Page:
On The Hill

Tax Update (April 8)

Apr 8, 2019 | SHARE  
House Ways and Means Tax Legislation

 

On Tuesday (Apr. 2), the House Ways and Means Committee passed two bipartisan bills: (1) a bill to reform the Internal Revenue Service (IRS) and (2) a retirement savings bill, both very similar to legislation previously passed by the committee in the 115th Congress. The first bill, H.R. 1957, entitled “The Taxpayer First Act of 2019,” aims to redesign the IRS for the first time in more than 20 years and better serve taxpayers.

 

The second bill, H.R. 1994 entitled “Setting Every Community Up for Retirement Enhancement (SECURE) Act of 2019,” proposes expanding opportunities for Americans to increase their retirement savings and improves the portability of lifetime income options from one plan to another.

 

It is unclear when the bills will be taken up by the full House, as Congress will recess for two weeks around Easter. The two bills would become the first bipartisan tax vehicles passed out of the House and sent to the Senate (H.R. 1 was adopted on a party-line vote; it includes language requiring presidential candidates to release 10 years of tax returns) and both are expected to receive a favorable vote in the Senate. To read more on Tuesday’s hearing regarding these two bills, click here.

 

Grassley on Tax Extenders Package

 

Senate leadership staff were asked this morning (Apr. 5) whether the bills could be the basis for the Senate to add the tax extenders legislation, which was introduced in Feb. by Finance Chairman Chuck Grassley (R-IA) and Ranking Member Ron Wyden (D-OR). That bill, the “Tax Extenders and Disaster Relief Act of 2019,” was sent to the Senate clerk under Rule 14, which would permit the bill to be taken up without first being acted upon by the Senate Finance Committee. It is uncertain if Senate leadership will attempt to add the tax extenders package to the SECURE and/or IRS bills to quickly move the extenders legislation to a House-Senate conference. While senators are hopeful that the House moves both its bills quickly, there is no interest in adding tax extenders to the House bills without an agreement from “the four corners” – the two tax chairs and ranking minority members. That agreement will be difficult to achieve, given House Ways and Means Democratic members desire to pay for the extenders package. Grassley addressed this in his opening statement on Friday:

 

“Another important point I want to make has to do with the question of whether an extenders package should be offset or not. The House has its pay-as-you-go, or PAYGO, rule. I have a long record of promoting budget responsibility, and I am as concerned about the deficit and debt as much as anyone. However, we also have bipartisan precedent for treating the extension of temporary tax policy like we treat the extension of annual spending policy. In neither case do we offset such extensions.”

 

Prior Senate leaders like former Majority Leader Harry Reid (D-NV) often used a parliamentary tactic to try to move tax legislation by taking a House-passed revenue bill, adding the provisions he wanted, and then “filling the amendment tree”, which blocked other senators from amending the bill. Senate rules generally permit any senator to offer any tax-related amendment they want to a tax bill on the Senate floor and Reid’s tactic prevented that from occurring. But leadership staff said Majority Leader Mitch McConnell (R-KY) will not do that in order to preserve comity both in the Republican conference and avoid exacerbating existing tensions with Democrats.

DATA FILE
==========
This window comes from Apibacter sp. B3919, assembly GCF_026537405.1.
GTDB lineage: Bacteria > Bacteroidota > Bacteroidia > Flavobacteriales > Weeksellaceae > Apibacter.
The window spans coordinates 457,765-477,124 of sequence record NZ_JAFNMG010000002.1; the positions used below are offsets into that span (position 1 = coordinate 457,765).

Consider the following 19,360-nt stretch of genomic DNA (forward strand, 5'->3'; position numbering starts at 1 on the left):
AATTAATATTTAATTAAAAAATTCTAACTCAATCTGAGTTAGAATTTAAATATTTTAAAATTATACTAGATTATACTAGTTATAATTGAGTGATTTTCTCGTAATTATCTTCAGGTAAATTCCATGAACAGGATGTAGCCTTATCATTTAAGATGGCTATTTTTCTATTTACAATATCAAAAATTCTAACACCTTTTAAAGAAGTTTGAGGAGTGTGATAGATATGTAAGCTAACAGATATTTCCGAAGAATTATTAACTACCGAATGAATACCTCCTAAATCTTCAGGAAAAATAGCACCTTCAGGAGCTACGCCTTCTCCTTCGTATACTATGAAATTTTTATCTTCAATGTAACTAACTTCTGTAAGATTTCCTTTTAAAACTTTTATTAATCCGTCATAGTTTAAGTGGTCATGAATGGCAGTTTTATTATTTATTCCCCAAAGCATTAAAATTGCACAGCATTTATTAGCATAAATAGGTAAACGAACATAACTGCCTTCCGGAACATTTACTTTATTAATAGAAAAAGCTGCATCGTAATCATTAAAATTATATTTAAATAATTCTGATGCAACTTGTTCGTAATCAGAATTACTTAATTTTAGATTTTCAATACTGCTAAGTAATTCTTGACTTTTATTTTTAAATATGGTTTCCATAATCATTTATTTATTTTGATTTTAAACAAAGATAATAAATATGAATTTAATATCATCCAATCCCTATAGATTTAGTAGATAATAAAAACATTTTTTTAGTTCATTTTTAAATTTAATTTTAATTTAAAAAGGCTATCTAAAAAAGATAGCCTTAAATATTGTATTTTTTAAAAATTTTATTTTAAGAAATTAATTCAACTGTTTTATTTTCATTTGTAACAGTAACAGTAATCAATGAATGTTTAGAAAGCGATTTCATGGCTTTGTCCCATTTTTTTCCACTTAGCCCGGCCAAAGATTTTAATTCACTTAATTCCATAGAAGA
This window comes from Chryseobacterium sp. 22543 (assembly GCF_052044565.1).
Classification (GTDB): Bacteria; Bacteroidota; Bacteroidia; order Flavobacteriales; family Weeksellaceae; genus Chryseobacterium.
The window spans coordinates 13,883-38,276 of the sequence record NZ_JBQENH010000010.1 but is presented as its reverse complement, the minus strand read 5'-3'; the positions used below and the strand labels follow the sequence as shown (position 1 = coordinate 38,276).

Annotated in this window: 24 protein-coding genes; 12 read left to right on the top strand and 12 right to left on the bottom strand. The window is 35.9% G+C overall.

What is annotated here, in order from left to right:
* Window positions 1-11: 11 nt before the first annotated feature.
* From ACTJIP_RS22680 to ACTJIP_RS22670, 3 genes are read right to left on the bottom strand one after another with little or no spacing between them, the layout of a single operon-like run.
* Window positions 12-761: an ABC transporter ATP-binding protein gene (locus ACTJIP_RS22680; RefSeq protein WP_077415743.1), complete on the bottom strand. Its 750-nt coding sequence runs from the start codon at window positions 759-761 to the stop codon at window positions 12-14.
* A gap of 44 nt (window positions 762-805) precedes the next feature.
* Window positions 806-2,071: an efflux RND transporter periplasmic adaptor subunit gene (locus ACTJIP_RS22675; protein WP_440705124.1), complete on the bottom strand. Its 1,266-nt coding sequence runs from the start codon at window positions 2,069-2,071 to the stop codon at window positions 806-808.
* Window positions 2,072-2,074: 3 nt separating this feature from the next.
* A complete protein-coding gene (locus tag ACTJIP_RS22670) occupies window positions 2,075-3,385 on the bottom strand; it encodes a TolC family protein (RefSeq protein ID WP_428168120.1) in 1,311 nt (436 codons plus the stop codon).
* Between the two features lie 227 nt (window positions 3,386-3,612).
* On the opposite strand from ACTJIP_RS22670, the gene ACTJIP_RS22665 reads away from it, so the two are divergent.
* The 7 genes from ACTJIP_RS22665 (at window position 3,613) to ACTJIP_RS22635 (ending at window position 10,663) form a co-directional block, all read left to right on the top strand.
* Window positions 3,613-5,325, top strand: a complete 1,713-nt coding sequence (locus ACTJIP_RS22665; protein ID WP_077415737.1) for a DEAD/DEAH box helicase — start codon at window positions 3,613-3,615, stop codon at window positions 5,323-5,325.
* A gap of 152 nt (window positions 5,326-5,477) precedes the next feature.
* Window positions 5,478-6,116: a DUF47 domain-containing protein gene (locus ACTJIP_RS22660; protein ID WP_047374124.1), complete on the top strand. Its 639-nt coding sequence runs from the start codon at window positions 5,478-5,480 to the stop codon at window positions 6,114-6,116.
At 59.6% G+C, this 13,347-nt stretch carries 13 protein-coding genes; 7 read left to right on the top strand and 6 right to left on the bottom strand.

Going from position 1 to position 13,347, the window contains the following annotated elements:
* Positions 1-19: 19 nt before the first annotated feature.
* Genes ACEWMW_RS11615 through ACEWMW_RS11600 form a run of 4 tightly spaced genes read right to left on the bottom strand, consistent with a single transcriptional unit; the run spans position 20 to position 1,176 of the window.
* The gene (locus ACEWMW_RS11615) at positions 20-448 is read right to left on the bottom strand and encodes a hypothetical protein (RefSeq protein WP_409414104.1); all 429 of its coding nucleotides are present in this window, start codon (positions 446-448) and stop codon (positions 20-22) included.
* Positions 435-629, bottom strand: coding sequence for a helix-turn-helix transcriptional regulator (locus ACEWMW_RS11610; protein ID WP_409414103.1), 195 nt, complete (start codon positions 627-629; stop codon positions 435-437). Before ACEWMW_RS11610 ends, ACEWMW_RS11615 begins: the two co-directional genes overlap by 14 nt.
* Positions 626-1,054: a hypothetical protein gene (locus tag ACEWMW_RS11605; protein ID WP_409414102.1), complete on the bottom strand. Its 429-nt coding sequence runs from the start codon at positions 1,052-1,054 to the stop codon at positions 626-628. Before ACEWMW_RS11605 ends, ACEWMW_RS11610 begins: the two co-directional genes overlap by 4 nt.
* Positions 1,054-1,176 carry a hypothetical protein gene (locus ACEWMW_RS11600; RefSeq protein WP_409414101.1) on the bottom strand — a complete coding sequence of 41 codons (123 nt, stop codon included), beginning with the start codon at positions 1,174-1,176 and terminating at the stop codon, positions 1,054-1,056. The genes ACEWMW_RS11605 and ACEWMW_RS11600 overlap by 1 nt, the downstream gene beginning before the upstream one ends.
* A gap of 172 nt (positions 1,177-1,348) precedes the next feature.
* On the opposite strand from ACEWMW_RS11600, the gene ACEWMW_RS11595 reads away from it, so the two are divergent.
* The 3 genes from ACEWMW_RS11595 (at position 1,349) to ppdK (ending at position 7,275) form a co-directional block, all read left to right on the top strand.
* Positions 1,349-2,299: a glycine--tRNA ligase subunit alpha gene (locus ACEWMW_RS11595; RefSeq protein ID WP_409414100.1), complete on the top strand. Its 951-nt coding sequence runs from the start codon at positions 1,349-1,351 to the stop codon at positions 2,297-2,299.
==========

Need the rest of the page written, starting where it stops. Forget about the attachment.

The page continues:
Chairman Grassley also noted the House “paygo rule” is opposed by both sides in the Senate, so it appears that the only path to enactment for a tax extenders package will require bipartisan, bicameral agreement.

 

SALT Working Group

 

Committee Chairman Richard Neal (D-MA) said Tuesday (Apr. 2) that he asked Rep. Mike Thompson (D-CA), Chairman of the Subcommittee on Tax, to convene a working group on the tax law’s $10,000 cap on the state and local tax deduction.

 

The $10,000 limit on state and local tax deductions isn’t likely to be changed, National Economic Council Director Larry Kudlow said, despite President Donald Trump’s earlier suggestion that he was open to discussing modifications.

 

Trump’s Tax Returns

 

House Democratic Ways and Means leaders sent a letter to IRS Commissioner Charles Rettig requesting six years of President Trump’s personal and business tax returns from 2013-2018, with a release deadline of Apr. 10.

 

“The IRS has a policy of auditing the tax returns of all sitting presidents and vice-presidents, yet little is known about the effectiveness of this program,” Neal said in a statement.[1]

 

The issue will require an analysis of the language of IRC section 6103, which provides that the IRS “shall” turn over tax returns requested by the tax committee chairs and/or Joint Committee on Taxation Chief of Staff. This Congressional Research Service (CRS) report is a useful review of the history of the statute and how it can be applied.

 

EU Digital Tax

 

A group comprised of 16 House Republicans penned a letter to President Trump concerning the French-proposed digital tax, stating it “targets US companies, US exports, and the US tax base.” To read the letter in its entirety, click here.

 

[1] Jagoda, Naomi. “Dems Formally Ask for Trump’s Tax Returns.” The Hill. 3 Apr 2019. https://thehill.com/policy/finance/434567-dems-formally-ask-for-trumps-tax-returns

 

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